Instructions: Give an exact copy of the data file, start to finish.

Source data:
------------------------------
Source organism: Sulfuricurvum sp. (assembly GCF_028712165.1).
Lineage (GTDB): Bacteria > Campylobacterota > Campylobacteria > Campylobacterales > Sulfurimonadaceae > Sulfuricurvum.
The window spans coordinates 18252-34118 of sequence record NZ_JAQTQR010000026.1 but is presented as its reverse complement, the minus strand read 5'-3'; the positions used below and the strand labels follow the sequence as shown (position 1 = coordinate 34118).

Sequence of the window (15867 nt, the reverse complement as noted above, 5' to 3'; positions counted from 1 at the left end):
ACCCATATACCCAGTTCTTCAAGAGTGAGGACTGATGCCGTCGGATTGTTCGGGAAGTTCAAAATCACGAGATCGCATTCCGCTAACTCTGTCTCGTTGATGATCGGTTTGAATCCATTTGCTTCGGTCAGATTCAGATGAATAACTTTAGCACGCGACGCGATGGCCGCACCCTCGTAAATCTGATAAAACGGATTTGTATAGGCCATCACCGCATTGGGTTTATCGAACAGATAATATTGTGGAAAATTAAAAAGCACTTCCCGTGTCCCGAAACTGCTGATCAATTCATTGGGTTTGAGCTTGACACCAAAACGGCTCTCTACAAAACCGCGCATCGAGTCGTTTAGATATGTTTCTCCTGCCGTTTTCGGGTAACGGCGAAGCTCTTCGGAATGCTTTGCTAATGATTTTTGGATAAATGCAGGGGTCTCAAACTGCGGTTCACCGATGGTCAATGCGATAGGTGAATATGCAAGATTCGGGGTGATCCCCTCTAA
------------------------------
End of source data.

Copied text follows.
Source organism: Sulfuricurvum sp. (assembly GCF_028712165.1).
Lineage (GTDB): Bacteria > Campylobacterota > Campylobacteria > Campylobacterales > Sulfurimonadaceae > Sulfuricurvum.
The window spans coordinates 18252-34118 of sequence record NZ_JAQTQR010000026.1 but is presented as its reverse complement, the minus strand read 5'-3'; the positions used below and the strand labels follow the sequence as shown (position 1 = coordinate 34118).

Sequence of the window (15867 nt, the reverse complement as noted above, 5' to 3'; positions counted from 1 at the left end):
ACCCATATACCCAGTTCTTCAAGAGTGAGGACTGATGCCGTCGGATTGTTCGGGAAGTTCAAAATCACGAGATCGCATTCCGCTAACTCTGTCTCGTTGATGATCGGTTTGAATCCATTTGCTTCGGTCAGATTCAGATGAATAACTTTAGCACGCGACGCGATGGCCGCACCCTCGTAAATCTGATAAAACGGATTTGTATAGGCCATCACCGCATTGGGTTTATCGAACAGATAATATTGTGGAAAATTAAAAAGCACTTCCCGTGTCCCGAAACTGCTGATCAATTCATTGGGTTTGAGCTTGACACCAAAACGGCTCTCTACAAAACCGCGCATCGAGTCGTTTAGATATGTTTCTCCTGCCGTTTTCGGGTAACGGCGAAGCTCTTCGGAATGCTTTGCTAATGATTTTTGGATAAATGCAGGGGTCTCAAACTGCGGTTCACCGATGGTCAATGCGATAGGTGAATATGCAAGATTCGGGGTGATCCCCTCTAA